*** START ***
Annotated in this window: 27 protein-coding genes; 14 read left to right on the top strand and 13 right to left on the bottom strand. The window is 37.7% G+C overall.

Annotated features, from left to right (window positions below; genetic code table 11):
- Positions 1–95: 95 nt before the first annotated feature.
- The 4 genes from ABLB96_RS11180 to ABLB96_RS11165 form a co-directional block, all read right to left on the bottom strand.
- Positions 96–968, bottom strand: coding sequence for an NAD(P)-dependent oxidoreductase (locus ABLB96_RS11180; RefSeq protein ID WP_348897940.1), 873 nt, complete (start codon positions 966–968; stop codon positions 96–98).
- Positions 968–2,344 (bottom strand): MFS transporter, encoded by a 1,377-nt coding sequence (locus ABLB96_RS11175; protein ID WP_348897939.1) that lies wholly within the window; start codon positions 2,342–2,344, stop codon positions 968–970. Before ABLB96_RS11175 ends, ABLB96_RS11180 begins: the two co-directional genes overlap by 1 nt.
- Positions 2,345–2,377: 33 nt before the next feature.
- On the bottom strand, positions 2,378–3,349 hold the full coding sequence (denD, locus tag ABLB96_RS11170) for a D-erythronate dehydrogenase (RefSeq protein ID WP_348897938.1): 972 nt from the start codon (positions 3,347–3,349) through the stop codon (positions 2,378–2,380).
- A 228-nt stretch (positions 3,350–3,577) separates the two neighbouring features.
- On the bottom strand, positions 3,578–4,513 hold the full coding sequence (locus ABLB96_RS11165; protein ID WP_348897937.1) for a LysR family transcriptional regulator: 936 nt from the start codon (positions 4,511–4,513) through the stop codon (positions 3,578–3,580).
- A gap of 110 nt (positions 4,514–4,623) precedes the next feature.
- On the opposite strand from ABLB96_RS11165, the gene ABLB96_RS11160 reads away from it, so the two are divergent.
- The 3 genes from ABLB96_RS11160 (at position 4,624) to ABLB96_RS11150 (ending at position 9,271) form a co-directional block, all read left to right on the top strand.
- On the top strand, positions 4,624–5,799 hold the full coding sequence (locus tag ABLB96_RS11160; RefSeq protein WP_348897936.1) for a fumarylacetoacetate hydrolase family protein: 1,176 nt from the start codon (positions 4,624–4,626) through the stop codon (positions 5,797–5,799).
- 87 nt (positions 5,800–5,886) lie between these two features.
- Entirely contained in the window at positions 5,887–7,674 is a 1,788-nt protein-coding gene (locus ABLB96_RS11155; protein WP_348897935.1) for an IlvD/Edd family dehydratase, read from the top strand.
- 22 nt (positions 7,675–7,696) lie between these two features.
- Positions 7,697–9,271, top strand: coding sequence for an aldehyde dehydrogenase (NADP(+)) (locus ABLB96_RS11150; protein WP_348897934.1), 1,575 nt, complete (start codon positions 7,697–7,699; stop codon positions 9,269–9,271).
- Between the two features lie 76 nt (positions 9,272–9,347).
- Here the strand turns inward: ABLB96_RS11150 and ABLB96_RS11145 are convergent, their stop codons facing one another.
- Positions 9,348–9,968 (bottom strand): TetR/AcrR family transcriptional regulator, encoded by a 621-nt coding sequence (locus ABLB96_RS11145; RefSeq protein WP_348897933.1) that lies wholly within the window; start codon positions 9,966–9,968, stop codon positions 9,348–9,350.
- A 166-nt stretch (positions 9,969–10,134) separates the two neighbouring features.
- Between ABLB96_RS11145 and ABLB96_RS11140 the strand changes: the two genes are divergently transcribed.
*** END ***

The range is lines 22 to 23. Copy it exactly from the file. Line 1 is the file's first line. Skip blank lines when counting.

- A 166-nt stretch (positions 9,969–10,134) separates the two neighbouring features.
- Between ABLB96_RS11145 and ABLB96_RS11140 the strand changes: the two genes are divergently transcribed.